The opportunity to work abroad is another plus ("good opportunities for foreign secondments", vouches one junior), and on the international front it’s been a busy few years. The firm has European offices Le Havre, Piraeus, Paris, Monaco and Hamburg to its letterhead, plus the only slightly more exotic Dubai, Shanghai, Hong Kong and Singapore. Says one lawyer, "I've been to India, Korea, South America, Central Europe and had a fantastic time of it". So there are plenty of interesting places to work when the fleet's in port.  Most of all London – the offices overlooking Tower Bridge are "hard-to-beat", although insiders tell us the chef apparently poached from Claridges is no longer with the firm.

It's not all Michelin-starred gravy in certain other areas, too. The firm's profitability stumbled in 2012/13, resulting in 10 fee-earners and six staff being made redundant in the shipping team. In 2014, 33 staff were made redundant. A junior says, "morale has been better, following quite a lot of departures this year".

Revenues have declined for two years in a row. In 2014/15, global revenue fell 8% to £79.4m (£47.5m in the UK) from £86.7m (£52.2m in the UK) in 2013/14. The firm blamed "current market conditions, particularly in the firm's specialist sectors", saying that they, "remain challenging due to the continued downturn in the market – most notably in the shipping industry".

Trainee retention isn't amazing, either. A few years ago the rate fell to a miserly 58%. The next year only nine new trainees were taken on, and to be fair all of those nine were kept on when they qualified. Tthe firm promptly went back to recruiting a dozen trainees a year. Almost all were kept on for a while (11 from 12 in 2009, 10 from 12 in 2010 and 14 from 15 in 2011), though after the leap to 15, in 2013 only 10 from 15 found a berth in the firm. And in 2015, only nine from 15 have been retained - 60%.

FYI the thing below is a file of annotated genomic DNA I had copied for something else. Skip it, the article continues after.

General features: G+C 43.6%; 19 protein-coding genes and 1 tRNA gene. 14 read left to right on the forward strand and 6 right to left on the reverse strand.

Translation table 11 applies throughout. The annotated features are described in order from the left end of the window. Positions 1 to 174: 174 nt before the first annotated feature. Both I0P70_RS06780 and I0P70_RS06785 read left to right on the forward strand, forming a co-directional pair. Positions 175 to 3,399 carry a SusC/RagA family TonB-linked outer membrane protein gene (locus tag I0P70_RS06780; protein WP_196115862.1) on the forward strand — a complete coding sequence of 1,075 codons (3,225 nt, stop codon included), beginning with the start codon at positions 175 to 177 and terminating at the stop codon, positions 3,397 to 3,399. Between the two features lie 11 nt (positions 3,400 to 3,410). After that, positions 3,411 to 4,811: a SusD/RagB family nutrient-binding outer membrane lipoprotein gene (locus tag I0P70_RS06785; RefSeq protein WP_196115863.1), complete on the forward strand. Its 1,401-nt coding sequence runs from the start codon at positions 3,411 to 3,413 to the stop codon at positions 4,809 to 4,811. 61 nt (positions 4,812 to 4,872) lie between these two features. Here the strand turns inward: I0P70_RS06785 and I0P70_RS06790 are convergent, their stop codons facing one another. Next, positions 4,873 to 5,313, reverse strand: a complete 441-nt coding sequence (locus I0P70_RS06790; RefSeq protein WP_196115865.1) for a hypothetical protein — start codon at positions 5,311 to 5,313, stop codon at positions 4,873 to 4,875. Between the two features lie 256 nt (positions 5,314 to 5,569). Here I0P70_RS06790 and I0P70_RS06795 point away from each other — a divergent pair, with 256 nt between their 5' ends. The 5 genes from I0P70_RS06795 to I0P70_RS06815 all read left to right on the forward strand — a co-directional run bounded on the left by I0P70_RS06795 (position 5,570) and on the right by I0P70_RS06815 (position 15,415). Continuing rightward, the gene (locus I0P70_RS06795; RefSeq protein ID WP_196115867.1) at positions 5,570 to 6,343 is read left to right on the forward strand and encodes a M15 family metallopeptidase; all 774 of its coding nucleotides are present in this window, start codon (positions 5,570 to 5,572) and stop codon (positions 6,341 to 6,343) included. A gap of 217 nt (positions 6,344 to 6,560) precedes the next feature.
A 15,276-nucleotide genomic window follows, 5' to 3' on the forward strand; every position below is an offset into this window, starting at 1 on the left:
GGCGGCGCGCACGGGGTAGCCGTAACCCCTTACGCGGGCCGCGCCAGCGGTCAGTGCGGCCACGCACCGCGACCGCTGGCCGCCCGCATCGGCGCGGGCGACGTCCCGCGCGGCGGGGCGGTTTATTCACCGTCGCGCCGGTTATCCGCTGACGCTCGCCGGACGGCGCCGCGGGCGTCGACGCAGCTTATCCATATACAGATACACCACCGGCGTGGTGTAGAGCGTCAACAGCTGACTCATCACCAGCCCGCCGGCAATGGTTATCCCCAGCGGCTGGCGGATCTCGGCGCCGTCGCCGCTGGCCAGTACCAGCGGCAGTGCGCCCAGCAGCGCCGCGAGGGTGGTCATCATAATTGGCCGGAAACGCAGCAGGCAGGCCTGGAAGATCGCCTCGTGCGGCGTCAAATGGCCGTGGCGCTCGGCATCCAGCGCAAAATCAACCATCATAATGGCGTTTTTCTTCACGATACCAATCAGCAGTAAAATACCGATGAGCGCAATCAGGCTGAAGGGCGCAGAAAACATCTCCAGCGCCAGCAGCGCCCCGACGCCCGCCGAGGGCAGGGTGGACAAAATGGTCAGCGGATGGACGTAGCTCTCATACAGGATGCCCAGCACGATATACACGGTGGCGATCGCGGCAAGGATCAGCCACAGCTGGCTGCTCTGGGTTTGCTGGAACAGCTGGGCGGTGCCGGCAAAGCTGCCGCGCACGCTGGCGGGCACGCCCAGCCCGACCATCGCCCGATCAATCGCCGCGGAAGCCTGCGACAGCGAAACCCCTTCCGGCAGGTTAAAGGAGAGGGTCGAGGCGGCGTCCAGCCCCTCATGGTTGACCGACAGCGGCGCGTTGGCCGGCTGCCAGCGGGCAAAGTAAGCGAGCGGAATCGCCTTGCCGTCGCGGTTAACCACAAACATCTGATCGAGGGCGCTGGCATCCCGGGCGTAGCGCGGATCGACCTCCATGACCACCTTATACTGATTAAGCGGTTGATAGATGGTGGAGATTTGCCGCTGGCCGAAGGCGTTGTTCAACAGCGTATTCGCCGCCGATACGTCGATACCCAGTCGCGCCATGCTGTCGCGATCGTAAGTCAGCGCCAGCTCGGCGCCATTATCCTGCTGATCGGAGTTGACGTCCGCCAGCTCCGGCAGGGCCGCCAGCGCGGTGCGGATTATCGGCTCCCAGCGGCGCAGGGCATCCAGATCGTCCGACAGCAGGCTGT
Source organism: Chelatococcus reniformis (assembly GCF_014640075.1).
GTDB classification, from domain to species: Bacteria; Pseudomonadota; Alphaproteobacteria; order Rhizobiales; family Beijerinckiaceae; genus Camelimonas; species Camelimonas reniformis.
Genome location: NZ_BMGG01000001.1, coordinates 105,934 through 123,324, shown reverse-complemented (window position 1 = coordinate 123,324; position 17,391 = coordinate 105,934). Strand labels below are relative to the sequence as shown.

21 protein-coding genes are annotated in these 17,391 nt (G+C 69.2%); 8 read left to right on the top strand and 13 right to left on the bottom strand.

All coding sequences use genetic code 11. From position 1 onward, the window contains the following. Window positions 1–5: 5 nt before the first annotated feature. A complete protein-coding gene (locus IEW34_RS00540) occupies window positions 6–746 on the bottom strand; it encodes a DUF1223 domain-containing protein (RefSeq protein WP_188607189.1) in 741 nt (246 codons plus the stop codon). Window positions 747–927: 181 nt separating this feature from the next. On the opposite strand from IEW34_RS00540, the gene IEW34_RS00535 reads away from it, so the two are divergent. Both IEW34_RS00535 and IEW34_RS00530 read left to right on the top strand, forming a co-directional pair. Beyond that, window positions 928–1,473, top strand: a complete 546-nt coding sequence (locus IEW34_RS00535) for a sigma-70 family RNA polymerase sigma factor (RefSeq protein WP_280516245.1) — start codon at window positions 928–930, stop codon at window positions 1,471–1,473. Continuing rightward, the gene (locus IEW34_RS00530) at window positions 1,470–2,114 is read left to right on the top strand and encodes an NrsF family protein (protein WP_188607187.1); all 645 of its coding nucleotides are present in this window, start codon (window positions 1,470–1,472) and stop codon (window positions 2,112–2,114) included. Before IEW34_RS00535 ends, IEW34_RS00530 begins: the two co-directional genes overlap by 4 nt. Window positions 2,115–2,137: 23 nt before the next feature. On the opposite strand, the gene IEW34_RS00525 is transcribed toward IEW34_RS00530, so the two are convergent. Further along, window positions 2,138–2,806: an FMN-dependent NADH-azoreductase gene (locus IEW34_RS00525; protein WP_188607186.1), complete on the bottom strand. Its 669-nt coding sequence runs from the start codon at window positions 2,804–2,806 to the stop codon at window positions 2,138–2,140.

The performance in the RollOnFriday Firm of the Year survey has also suffered after a stellar run. An impressive second place in 2011 was followed by victory in 2012. And the firm retained its crown spectacularly in 2013. In 2014, though, it slipped to eighth place - though top ten is still excellent. Responses gave particular attention to the "fantastically friendly" people and the "excellent social life" (especially if you like sailing). Such a great place, in fact, that it's the only firm ever described as "like living in a land of unicorns and rainbows". In 2015 it slipped to 16th place. Though that's a drop, it's still a good result (there are 54 firms in the survey) and it's a sign of the high regard staff hold the firm that they're positive about the problems. Yes, the firm "has been through a difficult year", says a junior associate, "but there is a real drive to make things change - so hopefully the results will show". Others agree that the firm is doing its best to make things better. "The way people are managed and communication with the staff could be better", said one, "though, to be fair, they are working on it". Many respondents say the firm remains packed to the gills with "approachable and friendly", "generally lovely" people.